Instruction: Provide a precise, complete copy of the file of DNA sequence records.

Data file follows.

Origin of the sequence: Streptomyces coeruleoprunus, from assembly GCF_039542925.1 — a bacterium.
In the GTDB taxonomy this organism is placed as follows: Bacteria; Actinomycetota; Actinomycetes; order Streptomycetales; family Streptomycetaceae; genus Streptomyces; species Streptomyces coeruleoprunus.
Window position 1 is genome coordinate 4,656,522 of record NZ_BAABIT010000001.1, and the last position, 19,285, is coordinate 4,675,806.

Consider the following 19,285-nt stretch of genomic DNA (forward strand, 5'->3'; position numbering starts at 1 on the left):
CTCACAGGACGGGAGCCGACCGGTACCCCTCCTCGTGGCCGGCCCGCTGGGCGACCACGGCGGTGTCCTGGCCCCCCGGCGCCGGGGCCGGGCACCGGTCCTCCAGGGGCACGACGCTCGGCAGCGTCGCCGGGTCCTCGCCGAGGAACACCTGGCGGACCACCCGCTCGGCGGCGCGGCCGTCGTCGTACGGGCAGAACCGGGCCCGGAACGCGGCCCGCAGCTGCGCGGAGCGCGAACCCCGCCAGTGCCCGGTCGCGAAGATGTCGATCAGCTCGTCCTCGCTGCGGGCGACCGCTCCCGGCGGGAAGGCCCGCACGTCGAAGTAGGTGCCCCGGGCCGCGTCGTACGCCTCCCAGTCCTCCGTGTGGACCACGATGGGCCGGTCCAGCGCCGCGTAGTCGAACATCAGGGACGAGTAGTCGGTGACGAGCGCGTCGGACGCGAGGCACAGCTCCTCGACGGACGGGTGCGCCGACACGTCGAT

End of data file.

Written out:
Origin of the sequence: Streptomyces coeruleoprunus, from assembly GCF_039542925.1 — a bacterium.
In the GTDB taxonomy this organism is placed as follows: Bacteria; Actinomycetota; Actinomycetes; order Streptomycetales; family Streptomycetaceae; genus Streptomyces; species Streptomyces coeruleoprunus.
Window position 1 is genome coordinate 4,656,522 of record NZ_BAABIT010000001.1, and the last position, 19,285, is coordinate 4,675,806.

Consider the following 19,285-nt stretch of genomic DNA (forward strand, 5'->3'; position numbering starts at 1 on the left):
CTCACAGGACGGGAGCCGACCGGTACCCCTCCTCGTGGCCGGCCCGCTGGGCGACCACGGCGGTGTCCTGGCCCCCCGGCGCCGGGGCCGGGCACCGGTCCTCCAGGGGCACGACGCTCGGCAGCGTCGCCGGGTCCTCGCCGAGGAACACCTGGCGGACCACCCGCTCGGCGGCGCGGCCGTCGTCGTACGGGCAGAACCGGGCCCGGAACGCGGCCCGCAGCTGCGCGGAGCGCGAACCCCGCCAGTGCCCGGTCGCGAAGATGTCGATCAGCTCGTCCTCGCTGCGGGCGACCGCTCCCGGCGGGAAGGCCCGCACGTCGAAGTAGGTGCCCCGGGCCGCGTCGTACGCCTCCCAGTCCTCCGTGTGGACCACGATGGGCCGGTCCAGCGCCGCGTAGTCGAACATCAGGGACGAGTAGTCGGTGACGAGCGCGTCGGACGCGAGGCACAGCTCCTCGACGGACGGGTGCGCCGACACGTCGAT